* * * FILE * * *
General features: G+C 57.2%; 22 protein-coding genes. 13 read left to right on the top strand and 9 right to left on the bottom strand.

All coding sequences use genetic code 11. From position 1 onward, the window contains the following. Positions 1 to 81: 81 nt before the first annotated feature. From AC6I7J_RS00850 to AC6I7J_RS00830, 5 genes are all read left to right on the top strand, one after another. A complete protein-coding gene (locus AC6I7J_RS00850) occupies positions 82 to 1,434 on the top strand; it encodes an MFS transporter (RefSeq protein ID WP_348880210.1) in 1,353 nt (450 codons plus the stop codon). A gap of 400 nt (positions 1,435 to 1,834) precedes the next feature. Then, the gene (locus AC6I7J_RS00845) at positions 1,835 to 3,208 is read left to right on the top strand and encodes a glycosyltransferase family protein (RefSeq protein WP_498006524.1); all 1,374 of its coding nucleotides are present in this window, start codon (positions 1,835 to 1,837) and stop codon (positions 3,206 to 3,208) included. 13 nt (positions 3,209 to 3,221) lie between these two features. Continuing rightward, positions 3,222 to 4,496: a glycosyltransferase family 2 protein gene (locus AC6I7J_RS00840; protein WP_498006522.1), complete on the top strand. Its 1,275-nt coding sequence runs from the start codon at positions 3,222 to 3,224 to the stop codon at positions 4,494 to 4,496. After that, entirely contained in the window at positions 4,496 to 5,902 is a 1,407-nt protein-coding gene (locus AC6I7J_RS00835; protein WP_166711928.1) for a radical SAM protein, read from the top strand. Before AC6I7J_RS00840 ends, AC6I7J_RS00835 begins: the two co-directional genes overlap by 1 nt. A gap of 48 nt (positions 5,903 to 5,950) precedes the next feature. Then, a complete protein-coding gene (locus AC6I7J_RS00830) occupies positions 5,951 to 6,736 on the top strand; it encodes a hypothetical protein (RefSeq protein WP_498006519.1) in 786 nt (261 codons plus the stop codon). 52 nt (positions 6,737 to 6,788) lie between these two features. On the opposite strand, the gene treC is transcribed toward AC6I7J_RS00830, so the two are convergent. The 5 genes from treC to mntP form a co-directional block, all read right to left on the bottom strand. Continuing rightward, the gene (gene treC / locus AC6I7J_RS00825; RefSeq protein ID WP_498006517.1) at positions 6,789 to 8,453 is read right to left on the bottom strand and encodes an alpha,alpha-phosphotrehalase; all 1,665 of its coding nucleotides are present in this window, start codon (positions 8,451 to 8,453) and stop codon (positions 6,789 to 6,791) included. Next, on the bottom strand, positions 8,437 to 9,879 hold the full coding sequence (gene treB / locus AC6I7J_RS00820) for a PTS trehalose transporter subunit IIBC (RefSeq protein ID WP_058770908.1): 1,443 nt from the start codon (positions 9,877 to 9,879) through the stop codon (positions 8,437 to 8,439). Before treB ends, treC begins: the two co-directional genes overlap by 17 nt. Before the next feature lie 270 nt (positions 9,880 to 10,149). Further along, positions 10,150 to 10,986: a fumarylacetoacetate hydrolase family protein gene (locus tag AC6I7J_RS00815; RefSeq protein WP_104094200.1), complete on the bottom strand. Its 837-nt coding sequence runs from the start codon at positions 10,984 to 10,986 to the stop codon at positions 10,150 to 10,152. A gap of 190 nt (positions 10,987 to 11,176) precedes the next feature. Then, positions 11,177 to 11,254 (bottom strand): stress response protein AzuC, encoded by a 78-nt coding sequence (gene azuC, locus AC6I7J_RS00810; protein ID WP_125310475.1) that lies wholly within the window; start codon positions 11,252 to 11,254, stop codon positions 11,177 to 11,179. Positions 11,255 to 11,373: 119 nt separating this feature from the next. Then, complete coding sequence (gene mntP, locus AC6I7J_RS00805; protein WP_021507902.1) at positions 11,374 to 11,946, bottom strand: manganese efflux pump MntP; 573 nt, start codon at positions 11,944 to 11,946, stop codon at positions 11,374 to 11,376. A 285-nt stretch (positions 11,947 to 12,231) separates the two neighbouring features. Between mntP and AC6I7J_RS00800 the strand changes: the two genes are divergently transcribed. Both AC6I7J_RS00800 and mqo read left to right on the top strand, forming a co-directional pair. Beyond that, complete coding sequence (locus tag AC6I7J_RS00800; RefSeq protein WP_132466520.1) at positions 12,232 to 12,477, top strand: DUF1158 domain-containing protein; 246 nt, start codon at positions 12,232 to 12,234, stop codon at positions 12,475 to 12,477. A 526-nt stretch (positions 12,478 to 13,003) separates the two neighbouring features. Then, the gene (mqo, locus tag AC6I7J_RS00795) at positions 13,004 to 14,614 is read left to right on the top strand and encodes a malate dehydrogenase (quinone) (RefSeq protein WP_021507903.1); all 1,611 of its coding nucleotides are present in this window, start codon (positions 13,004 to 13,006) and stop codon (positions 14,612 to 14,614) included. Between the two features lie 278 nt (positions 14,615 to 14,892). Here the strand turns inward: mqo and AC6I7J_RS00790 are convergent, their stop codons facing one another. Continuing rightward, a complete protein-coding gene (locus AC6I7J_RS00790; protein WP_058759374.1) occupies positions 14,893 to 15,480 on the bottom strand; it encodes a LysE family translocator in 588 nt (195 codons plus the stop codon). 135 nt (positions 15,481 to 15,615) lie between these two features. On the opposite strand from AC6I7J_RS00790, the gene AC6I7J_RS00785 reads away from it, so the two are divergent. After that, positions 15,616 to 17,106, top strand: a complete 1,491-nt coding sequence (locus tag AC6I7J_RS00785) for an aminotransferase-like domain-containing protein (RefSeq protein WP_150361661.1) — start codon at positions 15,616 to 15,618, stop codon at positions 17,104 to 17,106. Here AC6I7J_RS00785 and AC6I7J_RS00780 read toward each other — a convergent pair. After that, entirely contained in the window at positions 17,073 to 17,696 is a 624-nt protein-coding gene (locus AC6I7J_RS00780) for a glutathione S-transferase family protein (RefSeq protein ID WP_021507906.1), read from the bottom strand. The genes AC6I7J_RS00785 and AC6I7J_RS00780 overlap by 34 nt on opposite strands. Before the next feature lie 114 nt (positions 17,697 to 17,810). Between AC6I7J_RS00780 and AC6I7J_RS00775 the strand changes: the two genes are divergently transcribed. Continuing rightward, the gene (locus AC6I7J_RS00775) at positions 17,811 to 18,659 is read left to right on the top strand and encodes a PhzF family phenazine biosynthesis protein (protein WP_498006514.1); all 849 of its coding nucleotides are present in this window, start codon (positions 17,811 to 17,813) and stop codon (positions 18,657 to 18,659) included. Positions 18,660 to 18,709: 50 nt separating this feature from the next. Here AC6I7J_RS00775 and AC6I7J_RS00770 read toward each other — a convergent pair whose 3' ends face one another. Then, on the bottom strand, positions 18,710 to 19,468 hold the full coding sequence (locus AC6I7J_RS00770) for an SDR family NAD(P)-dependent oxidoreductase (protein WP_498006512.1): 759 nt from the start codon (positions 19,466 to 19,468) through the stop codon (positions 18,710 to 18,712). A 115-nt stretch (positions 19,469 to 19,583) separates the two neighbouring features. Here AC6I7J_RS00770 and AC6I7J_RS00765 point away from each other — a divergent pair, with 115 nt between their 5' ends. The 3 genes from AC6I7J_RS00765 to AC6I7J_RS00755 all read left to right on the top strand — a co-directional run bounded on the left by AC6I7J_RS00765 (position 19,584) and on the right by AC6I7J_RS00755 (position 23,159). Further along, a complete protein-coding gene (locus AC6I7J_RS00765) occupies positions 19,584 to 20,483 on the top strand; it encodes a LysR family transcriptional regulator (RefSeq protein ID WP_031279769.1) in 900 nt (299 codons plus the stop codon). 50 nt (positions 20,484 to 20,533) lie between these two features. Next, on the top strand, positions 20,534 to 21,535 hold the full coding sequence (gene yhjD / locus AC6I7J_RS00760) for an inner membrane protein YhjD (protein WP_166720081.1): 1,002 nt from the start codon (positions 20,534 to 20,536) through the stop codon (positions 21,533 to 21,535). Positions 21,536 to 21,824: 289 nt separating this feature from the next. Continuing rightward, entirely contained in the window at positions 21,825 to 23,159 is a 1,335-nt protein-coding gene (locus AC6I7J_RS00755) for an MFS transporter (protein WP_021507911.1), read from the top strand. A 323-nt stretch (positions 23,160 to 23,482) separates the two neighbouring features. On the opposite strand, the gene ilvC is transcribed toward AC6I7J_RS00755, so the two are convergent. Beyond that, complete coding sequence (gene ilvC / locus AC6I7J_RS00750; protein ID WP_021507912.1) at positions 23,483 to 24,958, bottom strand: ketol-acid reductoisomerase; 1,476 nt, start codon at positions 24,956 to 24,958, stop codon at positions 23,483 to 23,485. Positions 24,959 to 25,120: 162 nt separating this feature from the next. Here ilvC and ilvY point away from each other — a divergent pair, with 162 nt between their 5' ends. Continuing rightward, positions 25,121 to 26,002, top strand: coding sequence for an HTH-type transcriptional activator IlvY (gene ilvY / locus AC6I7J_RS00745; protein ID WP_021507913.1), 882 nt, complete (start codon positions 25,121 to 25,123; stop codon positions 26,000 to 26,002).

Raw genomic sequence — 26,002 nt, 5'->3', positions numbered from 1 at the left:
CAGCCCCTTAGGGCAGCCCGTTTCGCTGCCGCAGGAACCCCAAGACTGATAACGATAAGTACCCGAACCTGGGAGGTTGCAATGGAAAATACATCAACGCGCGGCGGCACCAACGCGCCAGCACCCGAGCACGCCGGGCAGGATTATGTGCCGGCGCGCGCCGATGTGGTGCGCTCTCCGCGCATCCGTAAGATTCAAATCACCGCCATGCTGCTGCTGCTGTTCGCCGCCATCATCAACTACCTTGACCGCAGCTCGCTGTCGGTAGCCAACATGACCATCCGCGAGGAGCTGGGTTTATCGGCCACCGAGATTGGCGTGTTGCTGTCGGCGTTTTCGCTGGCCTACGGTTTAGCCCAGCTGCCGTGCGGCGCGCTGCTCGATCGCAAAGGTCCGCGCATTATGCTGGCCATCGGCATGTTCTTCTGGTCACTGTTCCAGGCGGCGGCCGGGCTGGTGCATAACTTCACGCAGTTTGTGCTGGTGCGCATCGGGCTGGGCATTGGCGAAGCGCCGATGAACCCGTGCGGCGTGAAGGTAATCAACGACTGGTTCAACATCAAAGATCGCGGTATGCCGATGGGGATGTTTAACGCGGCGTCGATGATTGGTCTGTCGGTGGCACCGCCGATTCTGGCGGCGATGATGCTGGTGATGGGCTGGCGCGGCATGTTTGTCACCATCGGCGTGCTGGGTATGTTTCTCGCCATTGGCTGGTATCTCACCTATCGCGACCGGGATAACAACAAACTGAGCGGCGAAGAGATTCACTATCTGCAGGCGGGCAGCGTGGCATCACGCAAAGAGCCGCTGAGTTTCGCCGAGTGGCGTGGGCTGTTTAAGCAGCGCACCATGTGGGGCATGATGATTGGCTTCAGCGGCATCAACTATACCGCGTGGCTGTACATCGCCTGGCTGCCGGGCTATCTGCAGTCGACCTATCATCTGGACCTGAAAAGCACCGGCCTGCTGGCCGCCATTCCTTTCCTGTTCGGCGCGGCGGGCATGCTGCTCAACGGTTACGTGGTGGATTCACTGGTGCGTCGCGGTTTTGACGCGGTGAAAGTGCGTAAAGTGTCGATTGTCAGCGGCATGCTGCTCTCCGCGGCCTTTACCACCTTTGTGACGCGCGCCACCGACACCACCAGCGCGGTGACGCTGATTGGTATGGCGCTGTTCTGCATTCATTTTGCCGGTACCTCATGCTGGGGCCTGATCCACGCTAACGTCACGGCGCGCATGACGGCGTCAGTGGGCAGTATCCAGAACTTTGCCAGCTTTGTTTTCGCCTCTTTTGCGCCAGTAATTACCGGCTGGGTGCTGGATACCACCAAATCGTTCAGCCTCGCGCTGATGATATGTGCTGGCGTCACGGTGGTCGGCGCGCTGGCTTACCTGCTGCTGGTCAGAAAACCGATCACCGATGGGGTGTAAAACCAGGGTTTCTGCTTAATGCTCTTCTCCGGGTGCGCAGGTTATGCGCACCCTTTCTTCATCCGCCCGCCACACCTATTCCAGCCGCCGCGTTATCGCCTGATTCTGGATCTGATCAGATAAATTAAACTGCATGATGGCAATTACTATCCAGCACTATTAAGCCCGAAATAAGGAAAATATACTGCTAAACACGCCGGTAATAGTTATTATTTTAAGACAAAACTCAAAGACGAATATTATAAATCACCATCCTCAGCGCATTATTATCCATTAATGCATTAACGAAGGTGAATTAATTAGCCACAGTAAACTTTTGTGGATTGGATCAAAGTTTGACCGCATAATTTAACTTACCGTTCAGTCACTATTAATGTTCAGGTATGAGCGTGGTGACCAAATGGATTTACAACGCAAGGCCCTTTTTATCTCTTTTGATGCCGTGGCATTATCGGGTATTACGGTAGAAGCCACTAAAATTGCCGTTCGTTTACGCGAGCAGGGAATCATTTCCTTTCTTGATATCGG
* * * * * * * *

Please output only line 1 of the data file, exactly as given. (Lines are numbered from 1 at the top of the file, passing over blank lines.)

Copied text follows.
General features: G+C 57.2%; 22 protein-coding genes. 13 read left to right on the top strand and 9 right to left on the bottom strand.